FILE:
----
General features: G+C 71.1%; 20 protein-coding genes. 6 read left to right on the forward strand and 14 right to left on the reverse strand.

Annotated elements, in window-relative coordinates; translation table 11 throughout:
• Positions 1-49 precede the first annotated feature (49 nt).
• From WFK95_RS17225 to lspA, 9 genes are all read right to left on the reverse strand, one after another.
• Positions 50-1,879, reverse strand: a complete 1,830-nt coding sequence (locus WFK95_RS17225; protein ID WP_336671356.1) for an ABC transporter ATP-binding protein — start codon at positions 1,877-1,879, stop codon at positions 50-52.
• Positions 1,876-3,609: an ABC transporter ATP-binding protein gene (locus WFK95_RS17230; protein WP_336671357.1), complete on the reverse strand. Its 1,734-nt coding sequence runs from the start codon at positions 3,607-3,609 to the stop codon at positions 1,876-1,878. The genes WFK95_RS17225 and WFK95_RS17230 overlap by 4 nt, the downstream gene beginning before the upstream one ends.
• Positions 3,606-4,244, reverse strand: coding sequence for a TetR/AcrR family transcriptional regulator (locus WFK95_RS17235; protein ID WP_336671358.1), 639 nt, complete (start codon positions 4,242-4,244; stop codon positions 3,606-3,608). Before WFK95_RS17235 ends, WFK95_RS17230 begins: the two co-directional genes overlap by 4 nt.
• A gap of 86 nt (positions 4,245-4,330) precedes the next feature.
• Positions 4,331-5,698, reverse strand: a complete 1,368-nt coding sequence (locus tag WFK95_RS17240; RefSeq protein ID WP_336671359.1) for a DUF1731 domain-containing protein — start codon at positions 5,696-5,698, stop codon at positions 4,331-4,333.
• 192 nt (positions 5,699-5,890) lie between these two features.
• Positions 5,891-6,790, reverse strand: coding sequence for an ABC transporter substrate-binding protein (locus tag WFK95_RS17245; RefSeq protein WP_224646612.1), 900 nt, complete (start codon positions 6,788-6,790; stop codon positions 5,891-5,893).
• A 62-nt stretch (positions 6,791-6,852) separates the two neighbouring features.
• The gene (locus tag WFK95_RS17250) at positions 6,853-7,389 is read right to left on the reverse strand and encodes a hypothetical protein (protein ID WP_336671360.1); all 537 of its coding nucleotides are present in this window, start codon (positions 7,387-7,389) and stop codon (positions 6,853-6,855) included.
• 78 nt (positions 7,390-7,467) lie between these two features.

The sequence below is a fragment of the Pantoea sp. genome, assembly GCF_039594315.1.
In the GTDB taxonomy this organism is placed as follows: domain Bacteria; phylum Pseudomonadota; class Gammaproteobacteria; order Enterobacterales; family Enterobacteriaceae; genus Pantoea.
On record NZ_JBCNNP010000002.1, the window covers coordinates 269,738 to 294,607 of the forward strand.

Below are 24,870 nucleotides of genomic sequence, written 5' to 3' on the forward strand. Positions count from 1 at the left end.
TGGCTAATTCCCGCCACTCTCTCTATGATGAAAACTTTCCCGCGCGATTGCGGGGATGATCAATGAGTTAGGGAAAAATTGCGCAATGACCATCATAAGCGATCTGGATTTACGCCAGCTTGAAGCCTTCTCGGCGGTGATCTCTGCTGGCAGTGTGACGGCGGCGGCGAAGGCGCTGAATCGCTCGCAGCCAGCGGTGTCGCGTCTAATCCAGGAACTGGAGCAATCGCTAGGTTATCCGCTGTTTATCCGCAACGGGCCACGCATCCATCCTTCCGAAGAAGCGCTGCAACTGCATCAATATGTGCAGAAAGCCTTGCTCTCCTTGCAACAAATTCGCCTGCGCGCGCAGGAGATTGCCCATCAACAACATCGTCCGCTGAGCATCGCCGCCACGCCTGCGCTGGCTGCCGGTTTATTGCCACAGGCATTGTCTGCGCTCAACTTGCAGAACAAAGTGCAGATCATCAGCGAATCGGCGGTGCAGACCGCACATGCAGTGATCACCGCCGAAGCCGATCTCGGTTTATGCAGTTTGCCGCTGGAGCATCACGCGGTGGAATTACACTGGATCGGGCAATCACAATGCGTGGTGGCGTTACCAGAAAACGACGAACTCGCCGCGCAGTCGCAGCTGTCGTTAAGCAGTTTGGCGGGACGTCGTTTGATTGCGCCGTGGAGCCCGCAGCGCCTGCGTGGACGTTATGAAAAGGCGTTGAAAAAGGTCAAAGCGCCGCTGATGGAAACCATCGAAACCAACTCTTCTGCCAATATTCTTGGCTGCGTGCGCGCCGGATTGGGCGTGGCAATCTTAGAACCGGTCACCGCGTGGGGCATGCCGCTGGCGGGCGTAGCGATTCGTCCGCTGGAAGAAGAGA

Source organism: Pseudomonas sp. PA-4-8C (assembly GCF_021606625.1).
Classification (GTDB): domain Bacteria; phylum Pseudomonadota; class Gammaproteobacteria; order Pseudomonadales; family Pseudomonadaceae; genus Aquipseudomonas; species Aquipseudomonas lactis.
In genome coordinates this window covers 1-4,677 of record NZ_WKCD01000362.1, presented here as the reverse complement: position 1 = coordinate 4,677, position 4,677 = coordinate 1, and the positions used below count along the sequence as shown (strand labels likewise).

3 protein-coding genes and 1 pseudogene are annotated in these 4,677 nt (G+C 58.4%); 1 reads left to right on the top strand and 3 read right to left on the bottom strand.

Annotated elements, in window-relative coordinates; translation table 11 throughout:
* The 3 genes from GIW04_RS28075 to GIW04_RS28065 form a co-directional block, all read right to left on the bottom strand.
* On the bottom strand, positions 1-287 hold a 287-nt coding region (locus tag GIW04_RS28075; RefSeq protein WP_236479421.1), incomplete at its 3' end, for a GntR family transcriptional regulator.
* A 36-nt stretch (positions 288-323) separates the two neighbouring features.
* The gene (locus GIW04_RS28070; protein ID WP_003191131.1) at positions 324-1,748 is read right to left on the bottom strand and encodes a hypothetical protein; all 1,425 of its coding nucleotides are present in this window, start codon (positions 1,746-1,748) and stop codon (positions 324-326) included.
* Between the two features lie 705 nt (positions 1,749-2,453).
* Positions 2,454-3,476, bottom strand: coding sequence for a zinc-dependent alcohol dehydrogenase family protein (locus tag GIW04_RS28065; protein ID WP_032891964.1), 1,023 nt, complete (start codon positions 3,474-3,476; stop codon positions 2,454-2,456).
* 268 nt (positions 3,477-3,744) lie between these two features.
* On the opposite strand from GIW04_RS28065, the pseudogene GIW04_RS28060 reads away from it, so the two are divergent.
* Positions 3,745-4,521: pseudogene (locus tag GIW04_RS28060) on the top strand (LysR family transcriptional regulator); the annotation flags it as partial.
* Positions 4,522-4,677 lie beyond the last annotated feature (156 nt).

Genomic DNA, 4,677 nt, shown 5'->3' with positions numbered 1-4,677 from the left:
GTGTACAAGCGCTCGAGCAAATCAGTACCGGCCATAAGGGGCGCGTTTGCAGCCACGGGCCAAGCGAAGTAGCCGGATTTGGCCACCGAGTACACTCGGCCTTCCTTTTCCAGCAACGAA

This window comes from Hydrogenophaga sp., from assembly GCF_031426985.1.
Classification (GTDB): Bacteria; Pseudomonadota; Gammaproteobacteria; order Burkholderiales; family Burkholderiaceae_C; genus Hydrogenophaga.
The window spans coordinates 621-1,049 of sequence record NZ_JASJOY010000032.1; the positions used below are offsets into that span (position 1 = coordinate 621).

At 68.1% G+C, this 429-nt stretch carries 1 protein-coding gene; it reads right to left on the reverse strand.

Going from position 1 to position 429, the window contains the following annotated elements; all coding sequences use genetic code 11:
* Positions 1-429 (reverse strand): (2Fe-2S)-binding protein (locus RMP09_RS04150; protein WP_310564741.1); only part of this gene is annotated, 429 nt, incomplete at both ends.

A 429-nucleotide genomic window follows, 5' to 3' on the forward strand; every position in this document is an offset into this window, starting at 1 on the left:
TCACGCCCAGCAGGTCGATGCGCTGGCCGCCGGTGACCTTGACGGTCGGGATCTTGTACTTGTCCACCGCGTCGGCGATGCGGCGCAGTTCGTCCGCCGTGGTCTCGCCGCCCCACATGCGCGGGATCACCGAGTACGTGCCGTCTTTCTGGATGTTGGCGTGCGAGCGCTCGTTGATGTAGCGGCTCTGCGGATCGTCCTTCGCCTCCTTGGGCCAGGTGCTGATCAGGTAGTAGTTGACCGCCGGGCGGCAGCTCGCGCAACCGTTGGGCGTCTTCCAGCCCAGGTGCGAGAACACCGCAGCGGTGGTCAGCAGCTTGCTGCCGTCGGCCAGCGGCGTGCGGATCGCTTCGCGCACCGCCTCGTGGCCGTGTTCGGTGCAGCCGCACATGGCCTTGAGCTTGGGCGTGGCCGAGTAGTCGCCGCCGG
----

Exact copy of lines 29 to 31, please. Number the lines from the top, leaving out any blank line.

* Between the two features lie 705 nt (positions 1,749-2,453).
* Positions 2,454-3,476, bottom strand: coding sequence for a zinc-dependent alcohol dehydrogenase family protein (locus tag GIW04_RS28065; protein ID WP_032891964.1), 1,023 nt, complete (start codon positions 3,474-3,476; stop codon positions 2,454-2,456).
* 268 nt (positions 3,477-3,744) lie between these two features.